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What are Perpetual Futures?

Perpetual futures are a type of derivative instruments that allow traders to speculate on the price movement of the underlying asset without taking delivery of the said asset. Unlike traditional futures contracts, perps never expire and can be held indefinitely.

The contract's price is tethered to the underlying asset's spot price with funding rates, that modulate the incentive to trade long/short position by allocating a positive or negative carry cost to a position.

Perennial Finance powers perps on Buffer, allowing traders to go long/short on any supported asset with up 100x leverage.

Why trade Perpetual Futures?​

To hedge against the asset exposure or to insure against uncertain price movement​

Ex, For instance, imagine you purchased an asset at 55 USD, and its current market price is 80 USD. You believe the asset's fair value is 120 USD, so you're not ready to sell yet. However, you're concerned about a potential short-term decline in its price. In this scenario, opening a short position on the asset at 80 USD can be an effective strategy. This approach allows you to lock in profits at 80 USD while still holding the asset.

If the price does drop to 60 USD, your short position compensates for the decrease in your asset's value, effectively securing profits from the higher price point. This strategy positions you comfortably while you wait for the asset to reach your target price of 120 USD.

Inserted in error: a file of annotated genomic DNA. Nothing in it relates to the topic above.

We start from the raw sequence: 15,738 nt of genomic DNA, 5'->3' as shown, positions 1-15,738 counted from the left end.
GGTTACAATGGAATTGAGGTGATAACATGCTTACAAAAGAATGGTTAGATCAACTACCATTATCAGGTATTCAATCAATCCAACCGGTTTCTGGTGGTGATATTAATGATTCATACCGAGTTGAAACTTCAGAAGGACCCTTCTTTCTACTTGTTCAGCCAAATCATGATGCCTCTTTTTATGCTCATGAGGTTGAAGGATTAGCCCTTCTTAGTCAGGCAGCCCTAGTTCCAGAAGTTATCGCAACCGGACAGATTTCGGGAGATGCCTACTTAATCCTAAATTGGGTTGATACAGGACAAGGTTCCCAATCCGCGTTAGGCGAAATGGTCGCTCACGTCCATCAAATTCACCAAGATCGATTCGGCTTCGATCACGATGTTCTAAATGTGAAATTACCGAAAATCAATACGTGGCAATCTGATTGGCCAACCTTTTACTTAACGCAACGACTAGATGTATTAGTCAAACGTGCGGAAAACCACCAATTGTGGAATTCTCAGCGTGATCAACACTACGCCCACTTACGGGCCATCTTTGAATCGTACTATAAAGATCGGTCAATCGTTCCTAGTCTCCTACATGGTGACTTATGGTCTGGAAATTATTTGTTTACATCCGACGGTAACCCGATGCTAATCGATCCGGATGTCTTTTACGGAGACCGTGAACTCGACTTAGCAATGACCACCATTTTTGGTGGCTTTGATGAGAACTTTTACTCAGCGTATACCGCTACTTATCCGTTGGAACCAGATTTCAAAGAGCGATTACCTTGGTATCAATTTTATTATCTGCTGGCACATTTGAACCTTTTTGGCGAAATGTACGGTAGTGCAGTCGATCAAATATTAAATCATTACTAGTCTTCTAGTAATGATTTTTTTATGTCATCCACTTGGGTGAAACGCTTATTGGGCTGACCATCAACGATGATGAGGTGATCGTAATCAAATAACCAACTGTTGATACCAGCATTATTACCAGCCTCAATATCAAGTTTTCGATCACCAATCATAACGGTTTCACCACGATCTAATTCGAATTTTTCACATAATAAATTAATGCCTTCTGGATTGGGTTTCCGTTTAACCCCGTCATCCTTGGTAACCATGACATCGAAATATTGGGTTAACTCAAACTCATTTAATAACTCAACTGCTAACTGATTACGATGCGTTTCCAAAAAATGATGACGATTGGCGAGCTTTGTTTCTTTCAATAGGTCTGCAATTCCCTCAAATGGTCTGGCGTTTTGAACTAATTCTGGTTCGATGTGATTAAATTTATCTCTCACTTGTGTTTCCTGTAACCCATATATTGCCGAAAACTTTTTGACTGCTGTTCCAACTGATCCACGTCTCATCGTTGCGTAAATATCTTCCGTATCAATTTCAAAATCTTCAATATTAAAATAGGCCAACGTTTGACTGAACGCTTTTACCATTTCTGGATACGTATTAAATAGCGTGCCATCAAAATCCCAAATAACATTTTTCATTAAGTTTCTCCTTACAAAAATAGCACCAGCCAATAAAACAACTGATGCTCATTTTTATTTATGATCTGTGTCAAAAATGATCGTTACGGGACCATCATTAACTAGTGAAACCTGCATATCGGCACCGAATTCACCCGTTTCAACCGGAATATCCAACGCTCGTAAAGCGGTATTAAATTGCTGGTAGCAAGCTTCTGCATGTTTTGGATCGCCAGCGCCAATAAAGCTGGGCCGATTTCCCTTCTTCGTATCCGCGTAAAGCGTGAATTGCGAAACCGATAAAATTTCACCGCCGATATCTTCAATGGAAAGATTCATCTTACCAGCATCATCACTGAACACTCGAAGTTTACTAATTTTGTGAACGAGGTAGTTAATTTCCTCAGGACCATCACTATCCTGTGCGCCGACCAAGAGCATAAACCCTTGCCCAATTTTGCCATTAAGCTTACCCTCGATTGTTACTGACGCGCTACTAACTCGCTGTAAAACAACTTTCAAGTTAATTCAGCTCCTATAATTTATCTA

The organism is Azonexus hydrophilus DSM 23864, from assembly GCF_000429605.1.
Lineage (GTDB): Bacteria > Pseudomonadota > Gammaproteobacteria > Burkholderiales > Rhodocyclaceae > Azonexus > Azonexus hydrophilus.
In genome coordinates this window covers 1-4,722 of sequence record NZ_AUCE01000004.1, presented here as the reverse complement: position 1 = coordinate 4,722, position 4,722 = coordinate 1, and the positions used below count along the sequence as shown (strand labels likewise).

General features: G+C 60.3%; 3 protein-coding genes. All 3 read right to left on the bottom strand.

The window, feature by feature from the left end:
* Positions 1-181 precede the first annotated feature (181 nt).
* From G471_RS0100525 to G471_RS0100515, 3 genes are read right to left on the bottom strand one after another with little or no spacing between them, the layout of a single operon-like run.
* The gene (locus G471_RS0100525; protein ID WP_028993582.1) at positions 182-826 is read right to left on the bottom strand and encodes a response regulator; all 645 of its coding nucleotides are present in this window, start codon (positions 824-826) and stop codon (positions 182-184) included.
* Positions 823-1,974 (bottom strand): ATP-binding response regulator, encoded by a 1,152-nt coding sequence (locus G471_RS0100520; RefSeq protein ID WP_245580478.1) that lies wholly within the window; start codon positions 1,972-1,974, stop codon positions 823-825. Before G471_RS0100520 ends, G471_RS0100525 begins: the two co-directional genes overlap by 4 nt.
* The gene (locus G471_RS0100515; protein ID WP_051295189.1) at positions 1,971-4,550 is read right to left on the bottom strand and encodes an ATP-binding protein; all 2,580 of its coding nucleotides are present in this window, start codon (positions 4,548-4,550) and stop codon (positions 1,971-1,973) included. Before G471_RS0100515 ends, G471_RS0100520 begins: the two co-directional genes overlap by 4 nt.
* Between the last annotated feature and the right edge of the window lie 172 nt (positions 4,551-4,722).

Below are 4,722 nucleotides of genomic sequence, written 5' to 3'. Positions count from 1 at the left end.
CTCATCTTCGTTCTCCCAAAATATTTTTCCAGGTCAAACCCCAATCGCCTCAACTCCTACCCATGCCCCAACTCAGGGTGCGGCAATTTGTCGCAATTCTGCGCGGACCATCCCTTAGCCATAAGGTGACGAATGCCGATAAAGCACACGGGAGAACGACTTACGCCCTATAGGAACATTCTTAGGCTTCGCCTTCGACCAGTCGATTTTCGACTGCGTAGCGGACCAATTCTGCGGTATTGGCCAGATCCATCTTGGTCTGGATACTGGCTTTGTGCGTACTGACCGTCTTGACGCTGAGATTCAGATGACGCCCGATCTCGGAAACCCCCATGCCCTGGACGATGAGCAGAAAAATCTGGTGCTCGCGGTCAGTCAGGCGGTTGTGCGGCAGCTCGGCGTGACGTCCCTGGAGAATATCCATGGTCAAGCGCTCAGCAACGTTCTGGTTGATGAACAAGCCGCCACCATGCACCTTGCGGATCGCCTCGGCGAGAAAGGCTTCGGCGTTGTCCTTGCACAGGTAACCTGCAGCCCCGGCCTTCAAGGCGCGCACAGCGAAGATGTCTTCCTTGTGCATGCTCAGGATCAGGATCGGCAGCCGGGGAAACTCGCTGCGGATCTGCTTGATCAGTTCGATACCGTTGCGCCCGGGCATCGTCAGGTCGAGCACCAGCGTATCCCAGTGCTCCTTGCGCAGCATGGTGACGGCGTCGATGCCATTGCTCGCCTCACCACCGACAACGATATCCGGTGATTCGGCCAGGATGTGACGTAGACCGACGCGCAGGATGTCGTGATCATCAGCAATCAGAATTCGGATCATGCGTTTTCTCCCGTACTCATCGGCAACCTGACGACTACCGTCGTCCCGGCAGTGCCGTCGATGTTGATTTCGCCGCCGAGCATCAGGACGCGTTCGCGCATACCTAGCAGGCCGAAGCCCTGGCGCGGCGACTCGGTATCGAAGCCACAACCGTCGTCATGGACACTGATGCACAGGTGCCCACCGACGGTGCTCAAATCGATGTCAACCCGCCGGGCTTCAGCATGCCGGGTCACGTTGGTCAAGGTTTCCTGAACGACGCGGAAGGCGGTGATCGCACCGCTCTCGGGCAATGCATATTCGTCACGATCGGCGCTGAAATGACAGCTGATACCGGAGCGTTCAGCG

To speculate on a specific asset/market, including with leverage​

Ex, For instance, you will the current price of an asset at 100 USD is overvalued. In this scenario, you would take a short position to bet against the price of the said asset. Meaning, you will generate a profit if the the price of the asset goes down, and incur a loss if it goes up. Say, the price of the said asset decreased to 80 USD, and you shorted it at 100 USD, then you will generate a profit.

In another case, if you beleive the current of an asset at 100 USD is undervalued. In this scenario, you take a long position on the price of the asset. Meaning you will generate a profit if the price of the asset goes up, and a loss if the price of the asset goes down.

For liquid access to market/assets that would otherwise be difficult to trade​

Ex, Imagine the current market price of an asset is 100 USD , and you believe it is undervalued. You have 1,000 USD in collateral but feel this amount doesn't provide the level of market exposure you desire. In this scenario, you can opt to take a leveraged long position on the asset. By applying 10x leverage to your 1,000 USD collateral, you effectively increase your exposure to 10,000 USD. This leverage amplifies the impact of price movements on your position.

For instance, if the asset's price rises by 1%, your position would see a 10% profit, magnifying the return on your initial collateral. Conversely, a 1% drop in the asset's price would result in a 10% loss. It's important to note that with high leverage comes increased risk, including the potential for liquidation. If the asset's price decreases significantly, your position could be liquidated, resulting in the loss of your collateral.

How do Perps work on Buffer?​

Buffer perps are built on top of Perennial, a peer-to-pool derivatives AMM that offers to take the other side of any taker’s position directly at the oracle price, in exchange for a funding rate that is calculated based on the utilization of the liquidity pool.